Do You Fear Being Without Your Phone?
A new questionnaire developed by researchers at Iowa State University helps people determine whether they suffer from "nomophobia" or fear of being without your smart phone
I panic about the imagined loss of my phone at least twice a week. My husband pretty much ignores me now whenever I freak out about not being able to find it in my purse. It’s always there of course, floating on the deep dark bottom among the forgotten tubes of lipstick and errant loose change. At first, I’m relieved to find it, then resentful that it’s such a ball and chain. It’s a complicated relationship.
That’s why my interest was piqued when I came across a questionnaire designed to determine whether a person has ‘nomophobia’ or a fear of being without a smartphone. (Get it? NO MObile Phobia.) While studying patterns of mobile phone use, researchers at Iowa State University saw that some people expressed feelings of nervousness or fear of being without their devices. They developed 20 questions to help determine the extent to which a person is nomophobic. For their study, published in the journal Computers in Human Behavior, researchers asked participants to rate their responses to each question on a scale from 1 (disagree) to 7 (strongly agree). The higher your score on the quiz, the more severe your nomophobia. Questions include, ‘I would be annoyed if I could not use my smartphone and/or its capabilities when I wanted to do so,’ and ‘If I could not check my smartphone for a while, I would feel a desire to check it.’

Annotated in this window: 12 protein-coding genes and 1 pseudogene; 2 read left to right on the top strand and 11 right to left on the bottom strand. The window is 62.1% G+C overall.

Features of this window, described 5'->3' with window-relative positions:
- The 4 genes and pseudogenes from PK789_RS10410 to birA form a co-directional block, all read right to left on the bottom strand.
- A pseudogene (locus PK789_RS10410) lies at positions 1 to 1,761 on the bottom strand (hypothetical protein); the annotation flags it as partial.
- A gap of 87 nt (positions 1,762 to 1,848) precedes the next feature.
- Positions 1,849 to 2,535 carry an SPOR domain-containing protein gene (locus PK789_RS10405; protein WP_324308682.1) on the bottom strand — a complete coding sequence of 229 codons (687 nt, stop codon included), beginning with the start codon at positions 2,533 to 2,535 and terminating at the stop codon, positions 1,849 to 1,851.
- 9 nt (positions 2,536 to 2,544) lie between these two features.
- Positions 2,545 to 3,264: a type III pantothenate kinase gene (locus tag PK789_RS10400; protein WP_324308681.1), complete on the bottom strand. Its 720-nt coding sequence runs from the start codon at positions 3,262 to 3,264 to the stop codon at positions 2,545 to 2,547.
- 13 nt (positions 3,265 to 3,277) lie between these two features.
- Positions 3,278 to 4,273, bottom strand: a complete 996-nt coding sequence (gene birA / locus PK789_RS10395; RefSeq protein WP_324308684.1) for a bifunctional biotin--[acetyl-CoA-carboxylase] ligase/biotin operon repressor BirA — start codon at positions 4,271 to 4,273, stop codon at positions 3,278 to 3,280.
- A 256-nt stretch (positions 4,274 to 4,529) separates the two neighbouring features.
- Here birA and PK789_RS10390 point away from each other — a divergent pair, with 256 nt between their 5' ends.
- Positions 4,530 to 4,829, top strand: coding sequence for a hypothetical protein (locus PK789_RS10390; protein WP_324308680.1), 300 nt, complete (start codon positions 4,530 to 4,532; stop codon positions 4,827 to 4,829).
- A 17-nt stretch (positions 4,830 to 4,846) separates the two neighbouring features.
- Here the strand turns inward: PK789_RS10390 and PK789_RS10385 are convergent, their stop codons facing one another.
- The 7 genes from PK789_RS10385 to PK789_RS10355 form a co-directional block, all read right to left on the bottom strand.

Out of a possible 140 points (the most severe nomophobia), I scored 84. I’m OK with that, primarily because my smartphone use isn’t interfering with my work, relationships or health. It may sound faddish (and maybe it is) but there are rehab programs designed to help people overcome smartphone fixation, and researchers in Italy propose that nomophobia should be added to the Diagnostic and Statistical Manual of Mental Disorders. Experts compare cell phone addiction to any other behavioural addiction like shopping or gambling. And if it’s negatively affecting your life, it’s a problem. As with any compulsive behaviour, treatment can help. Your healthcare provider will know how to advise you.
For now, I’m going to make a concerted effort to keep my phone use in check. Maybe it’ll spend more time at the bottom of my purse.